Several symbols (animals, flora, instruments, weapons, or even color) in Hindu iconography are associated with particular devas, and vice versa. In certain cases the deities themselves are personifications of natural forces, for instance Agni (fire), Vayu (wind), Surya (Sun) and Prithvi (Earth). In other instances, the associations arise from specific incidents or characteristics related in Hindu mythology. The iconography serve to identify the particular deity in their pictorial or sculptural representations. The symbolism also often links the deities with a particular natural or human attribute, or profession. In that sense the Hindu "devas" are analogous to patron saints of certain denominations in Christianity.

It is important to understand the symbolism, in order to appreciate the allegorical references in not only Hindu scriptures (for instance, Puranic tales), but also in both ancient and modern secular works of authors from the Indian subcontinent.

Shiva Lingam

The Shiva Lingam represents the divine being Shiva, and is used as a symbol of the power of fertility and strength.

The Lotus

The Lotus is associated with the creation mythology as well as the gods Vishnu, Brahma, and Lakshmi.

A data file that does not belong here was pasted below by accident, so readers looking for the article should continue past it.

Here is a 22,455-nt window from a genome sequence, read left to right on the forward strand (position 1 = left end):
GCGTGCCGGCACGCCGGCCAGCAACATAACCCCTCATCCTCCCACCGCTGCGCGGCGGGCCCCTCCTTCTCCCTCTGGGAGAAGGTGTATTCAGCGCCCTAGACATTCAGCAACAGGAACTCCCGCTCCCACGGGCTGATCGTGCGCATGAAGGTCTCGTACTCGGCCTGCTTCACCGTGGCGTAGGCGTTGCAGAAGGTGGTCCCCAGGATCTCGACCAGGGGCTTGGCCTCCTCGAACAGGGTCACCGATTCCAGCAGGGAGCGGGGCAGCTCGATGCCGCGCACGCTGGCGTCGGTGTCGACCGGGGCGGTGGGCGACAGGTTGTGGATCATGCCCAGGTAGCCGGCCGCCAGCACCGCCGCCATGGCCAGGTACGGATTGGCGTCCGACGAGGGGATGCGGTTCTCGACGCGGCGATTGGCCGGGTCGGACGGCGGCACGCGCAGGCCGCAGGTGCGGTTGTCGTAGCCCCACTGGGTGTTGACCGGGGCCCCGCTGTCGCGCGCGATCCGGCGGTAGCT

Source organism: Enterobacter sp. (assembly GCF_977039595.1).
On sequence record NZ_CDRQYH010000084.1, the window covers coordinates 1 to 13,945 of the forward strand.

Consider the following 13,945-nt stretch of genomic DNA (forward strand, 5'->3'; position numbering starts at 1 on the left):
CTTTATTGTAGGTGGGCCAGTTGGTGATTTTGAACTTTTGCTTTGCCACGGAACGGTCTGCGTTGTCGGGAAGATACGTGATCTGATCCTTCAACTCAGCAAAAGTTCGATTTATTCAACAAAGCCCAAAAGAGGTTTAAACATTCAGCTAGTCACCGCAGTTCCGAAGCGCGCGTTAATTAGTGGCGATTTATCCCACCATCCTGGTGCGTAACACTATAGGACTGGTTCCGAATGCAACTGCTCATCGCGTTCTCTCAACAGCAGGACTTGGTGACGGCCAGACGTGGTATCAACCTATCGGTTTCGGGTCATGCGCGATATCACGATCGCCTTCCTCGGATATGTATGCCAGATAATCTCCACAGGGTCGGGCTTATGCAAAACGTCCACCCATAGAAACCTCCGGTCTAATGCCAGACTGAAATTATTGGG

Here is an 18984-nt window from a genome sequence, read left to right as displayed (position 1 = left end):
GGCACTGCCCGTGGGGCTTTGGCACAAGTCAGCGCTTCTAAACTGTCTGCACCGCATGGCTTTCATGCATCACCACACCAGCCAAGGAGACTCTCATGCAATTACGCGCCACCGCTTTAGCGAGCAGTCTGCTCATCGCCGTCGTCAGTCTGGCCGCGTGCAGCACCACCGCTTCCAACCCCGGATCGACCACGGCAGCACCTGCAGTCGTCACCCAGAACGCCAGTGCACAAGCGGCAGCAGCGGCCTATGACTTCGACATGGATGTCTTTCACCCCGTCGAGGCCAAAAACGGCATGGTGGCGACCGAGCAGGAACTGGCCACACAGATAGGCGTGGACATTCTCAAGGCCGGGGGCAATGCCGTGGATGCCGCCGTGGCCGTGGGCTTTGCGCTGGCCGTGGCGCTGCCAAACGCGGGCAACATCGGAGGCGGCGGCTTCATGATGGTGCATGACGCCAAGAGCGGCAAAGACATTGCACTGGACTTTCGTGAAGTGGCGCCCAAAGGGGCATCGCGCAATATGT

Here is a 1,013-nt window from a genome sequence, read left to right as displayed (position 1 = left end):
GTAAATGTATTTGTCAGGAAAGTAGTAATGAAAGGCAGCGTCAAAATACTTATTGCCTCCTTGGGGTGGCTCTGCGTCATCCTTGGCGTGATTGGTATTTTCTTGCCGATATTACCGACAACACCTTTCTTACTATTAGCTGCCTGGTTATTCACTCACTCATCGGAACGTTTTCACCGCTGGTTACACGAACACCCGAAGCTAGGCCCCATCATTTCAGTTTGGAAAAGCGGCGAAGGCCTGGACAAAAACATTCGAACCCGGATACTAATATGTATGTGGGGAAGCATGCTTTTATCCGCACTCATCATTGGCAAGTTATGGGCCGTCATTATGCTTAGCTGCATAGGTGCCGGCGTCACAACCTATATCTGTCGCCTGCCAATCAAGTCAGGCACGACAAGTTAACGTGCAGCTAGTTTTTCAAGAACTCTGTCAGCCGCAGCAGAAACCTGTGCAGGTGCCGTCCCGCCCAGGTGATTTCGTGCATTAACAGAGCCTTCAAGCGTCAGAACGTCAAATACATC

The Veena

The musical instrument Veena is associated with the Hindu goddess Saraswati and the sage Narada. It represents arts and learning.


The conch shell is a major Hindu article of prayer, used as a trumpeting announcement of all sorts. The God of Preservation, Vishnu, is said to hold a special conch, Panchajanya, that represents life as it has come out of life-giving waters. In the story of Dhruva the divine conch plays a special part. The warriors of ancient India would blow conch shells to announce battle, such as is famously represented in the beginning of the war of Kurukshetra in the Mahabharata, a famous Hindu epic. The conch shell is also a deep part of Hindu symbolic and religious tradition. Today most Hindus use the conch as a part of their religious practices, blowing it during worship at specific points, accompanied by ceremonial bells.


The Chakra or disc-like weapon of Vishnu is often found mounted on the top of Vaishnava temples or incorporated into architectural designs. Images depicting Vishnu's four-armed Narayana form almost always include the Chakra in one of his hands. It is a general symbol for protection.

Table of symbols

ee also

* Hindu deities


* [http://vishwakala.org/ Hindu iconography Study Project]